Hormone therapy treatments

Usually when presenting abnormal symptoms around the menstrual cycle, your doctor will advise you to try hormone therapy treatments.

 

These treatments are usually given to help with bleeding control and irregularities, making periods lighter or stopping them altogether and preventing you from getting pregnant.

 

However, not all hormone treatments protect against pregnancy, and they do not protect against sexually transmitted diseases (STD). You should ask your doctor whether additional contraception is required.

 

Will hormone treatments work for me?

 

If you decide to give hormone treatments a try, there is a chance your symptoms may improve.

 

We recommend a 3–6-month trial period and if your symptoms persist and your pain does not subside and your doctor suspects you might have Endometriosis, it is important at this point you are referred onto secondary care.

Your doctor will work with you to determine which treatment is best suited to you, taking into consideration your age, medical history, whether you’re looking to start a family, and various other individualised circumstances, along with any possible side effects, risks, and complications.

Your doctor may also advise you to take hormone treatments in the lead up to surgery or after removal of Endometriosis.

Are there side effects?

Whilst hormone treatments can help, unfortunately they do not work for everybody, there are side effects and sadly, they cannot cure Endometriosis.

Side effects may include:

  • Low mood

  • Headaches

  • Irregular bleeding

  • Breast pain

  • Bloating

  • Weight gain

  • Oily skin

  • A decrease in bone density

  • less commonly, an increased risk of developing a blood clot in the legs or lungs

Take a look below at the most frequently used forms of hormone therapy treatments:

The mini pill

The mini pill (also known as progestin-only birth control) is a type of synthetic hormone usually given in pill form, it can also be given via an injection, Mirena IUS or implant. Progestin-only birth control contains a small amount of progesterone. This type of treatment contains no oestrogen. It is used to prevent ovulation, making your periods lighter and less painful.

The combined contraceptive

The combined contraceptive can be given in pill form or patch, and it is usually advised to be taken continuously without having a typical ‘period break’. This type of treatment contains both oestrogen and progesterone. It is given to prevent ovulation, causing periods to become lighter and less painful or stop altogether.

The Mirena intra uterine system (IUS)

The Mirena coil (IUS) is an intrauterine device which carries a hormone called levonorgestrel. This is a type of progesterone given to make periods lighter and less painful. It comes in a plastic T-shaped device which is inserted into the uterus through the cervix by a specially trained doctor. You are usually awake during this procedure, however you may choose to have the coil inserted during surgery, after removal of Endometriosis.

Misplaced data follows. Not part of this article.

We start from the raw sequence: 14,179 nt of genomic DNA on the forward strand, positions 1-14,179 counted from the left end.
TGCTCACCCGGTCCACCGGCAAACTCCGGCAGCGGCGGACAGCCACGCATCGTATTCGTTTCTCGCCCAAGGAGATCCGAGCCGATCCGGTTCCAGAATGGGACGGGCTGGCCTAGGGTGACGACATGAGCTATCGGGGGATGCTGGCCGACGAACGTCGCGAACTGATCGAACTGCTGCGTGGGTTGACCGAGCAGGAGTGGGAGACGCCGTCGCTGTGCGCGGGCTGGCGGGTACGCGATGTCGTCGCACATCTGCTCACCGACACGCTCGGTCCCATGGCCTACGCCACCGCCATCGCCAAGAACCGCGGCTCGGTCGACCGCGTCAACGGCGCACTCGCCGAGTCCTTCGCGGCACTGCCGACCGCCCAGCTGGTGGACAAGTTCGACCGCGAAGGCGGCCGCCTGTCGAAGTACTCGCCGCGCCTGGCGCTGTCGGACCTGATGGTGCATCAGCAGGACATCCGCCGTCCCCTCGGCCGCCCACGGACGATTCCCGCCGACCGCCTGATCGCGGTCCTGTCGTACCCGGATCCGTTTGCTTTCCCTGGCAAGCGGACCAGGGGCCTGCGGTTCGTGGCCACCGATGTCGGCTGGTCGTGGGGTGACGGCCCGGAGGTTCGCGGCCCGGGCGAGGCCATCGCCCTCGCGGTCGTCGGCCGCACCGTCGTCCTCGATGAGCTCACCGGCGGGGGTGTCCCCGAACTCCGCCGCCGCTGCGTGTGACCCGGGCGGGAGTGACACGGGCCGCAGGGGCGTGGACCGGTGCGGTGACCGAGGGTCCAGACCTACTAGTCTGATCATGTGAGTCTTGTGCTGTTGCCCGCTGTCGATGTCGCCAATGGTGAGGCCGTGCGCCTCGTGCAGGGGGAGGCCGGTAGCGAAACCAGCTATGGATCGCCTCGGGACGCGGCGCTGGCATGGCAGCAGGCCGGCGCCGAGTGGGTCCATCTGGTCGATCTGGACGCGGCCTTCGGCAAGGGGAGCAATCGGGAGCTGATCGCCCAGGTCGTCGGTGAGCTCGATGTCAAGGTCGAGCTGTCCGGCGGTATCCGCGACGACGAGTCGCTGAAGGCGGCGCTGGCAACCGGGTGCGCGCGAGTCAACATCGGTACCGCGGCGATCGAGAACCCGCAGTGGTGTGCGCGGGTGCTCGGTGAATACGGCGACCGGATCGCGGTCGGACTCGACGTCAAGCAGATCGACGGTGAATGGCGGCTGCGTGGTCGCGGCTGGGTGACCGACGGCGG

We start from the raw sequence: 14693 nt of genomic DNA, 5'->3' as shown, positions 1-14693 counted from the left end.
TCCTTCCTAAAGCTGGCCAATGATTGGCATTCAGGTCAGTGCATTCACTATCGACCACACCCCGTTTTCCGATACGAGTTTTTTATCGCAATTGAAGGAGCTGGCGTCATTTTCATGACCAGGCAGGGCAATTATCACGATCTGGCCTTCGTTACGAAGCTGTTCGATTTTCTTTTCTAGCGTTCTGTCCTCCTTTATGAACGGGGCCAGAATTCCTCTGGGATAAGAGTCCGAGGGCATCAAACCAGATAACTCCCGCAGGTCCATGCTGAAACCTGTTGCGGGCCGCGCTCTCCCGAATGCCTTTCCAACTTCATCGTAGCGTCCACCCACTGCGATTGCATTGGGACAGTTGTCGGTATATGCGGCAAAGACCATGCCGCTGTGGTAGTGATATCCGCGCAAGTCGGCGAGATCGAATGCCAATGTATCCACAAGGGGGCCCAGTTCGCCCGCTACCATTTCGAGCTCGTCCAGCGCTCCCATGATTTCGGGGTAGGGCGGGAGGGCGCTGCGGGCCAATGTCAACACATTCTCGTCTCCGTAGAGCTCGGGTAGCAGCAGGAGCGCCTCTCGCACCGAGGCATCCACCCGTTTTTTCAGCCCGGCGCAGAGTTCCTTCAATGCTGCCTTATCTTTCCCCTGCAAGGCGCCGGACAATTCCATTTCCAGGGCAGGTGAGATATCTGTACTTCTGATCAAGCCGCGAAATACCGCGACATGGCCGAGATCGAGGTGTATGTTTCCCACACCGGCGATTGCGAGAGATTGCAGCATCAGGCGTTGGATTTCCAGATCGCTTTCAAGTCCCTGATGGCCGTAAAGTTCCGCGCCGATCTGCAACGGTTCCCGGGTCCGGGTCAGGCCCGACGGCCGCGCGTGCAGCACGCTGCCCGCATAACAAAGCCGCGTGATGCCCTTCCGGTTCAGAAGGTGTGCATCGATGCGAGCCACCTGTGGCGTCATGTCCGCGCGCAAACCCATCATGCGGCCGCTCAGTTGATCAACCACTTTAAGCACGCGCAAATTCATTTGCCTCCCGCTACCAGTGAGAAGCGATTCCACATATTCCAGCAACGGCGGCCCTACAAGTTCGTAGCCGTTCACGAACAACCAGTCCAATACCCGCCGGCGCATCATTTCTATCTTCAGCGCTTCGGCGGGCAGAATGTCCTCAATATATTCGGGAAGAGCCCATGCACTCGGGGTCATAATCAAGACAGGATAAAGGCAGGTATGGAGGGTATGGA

The Mirena coil is a popular choice for people with Endometriosis as it can last for up to 5 years and once settled, it can temporarily stop your periods altogether.

The Contraceptive injection

This is a type of progesterone given in the form of an injection which is usually inserted into either the bottom or upper arm. The contraceptive injection is normally administered within the first 5 days of your cycle and each injection can have a lasting effect for up to 12 weeks. This treatment is given to prevent ovulation, causing periods to become lighter and less painful, some may not experience periods at all.

GnRH Analogues

GnRH Analogues (gonadotrophin-releasing hormone agonists) are a group of hormonal regulating treatments given in the form of an injection, pill, implant, or nasal spray.

They go by the name of:

  1. Goserelin (Zoladex)

  2. Leuprorelin (Prostap, Lupron)

  3. Triptorelin (Decapeptyl)

  4. Nafarelin (Synarel)

  5. Buserelin (Suprecur)

 

These treatments are given to essentially stop your periods by forcing your body into a sudden, immediate (but temporary) menopause (known as medical menopause).

Upon administration, it is not uncommon to experience an initial surge in symptoms. You may also experience some menopausal side effects, these include:

  • Hot flushes

  • Cold sweats

  • Vaginal dryness

  • Itchy skin

  • Low mood

  • Depression

  • Trouble sleeping

  • Low libido

  • Bone pain

  • Hair thinning

 

GnRH Analogues are also known for reducing bone density resulting from oestrogen deficiency. For this reason, this treatment is not advised for those under the age of 16. It is also recommended for use of no longer than 6 months at one time. 

To help reduce these side-effects and prevent against bone thinning, you may be offered a form of hormone replacement therapy (HRT).

Hormone replacement therapy (HRT)

Hormone Replacement Therapy (HRT) is given to replace the important hormones your ovaries would have naturally produced to allow you to function and feel well. The type of HRT given will depend on the treatment you have and how severe your Endometriosis was or may be.

HRT can also help with the menopausal side effects by reducing symptoms and protecting against bone health. The side effects will usually disappear over time with the help of HRT, however such side effects, including the loss of bone mineral density, may not return to normal and because of this, you may be at risk of developing Osteoporosis (brittle bone syndrome).

Your GP or medical team will advise whether regular bone density scans are required to check for any possible signs of thinning bones.

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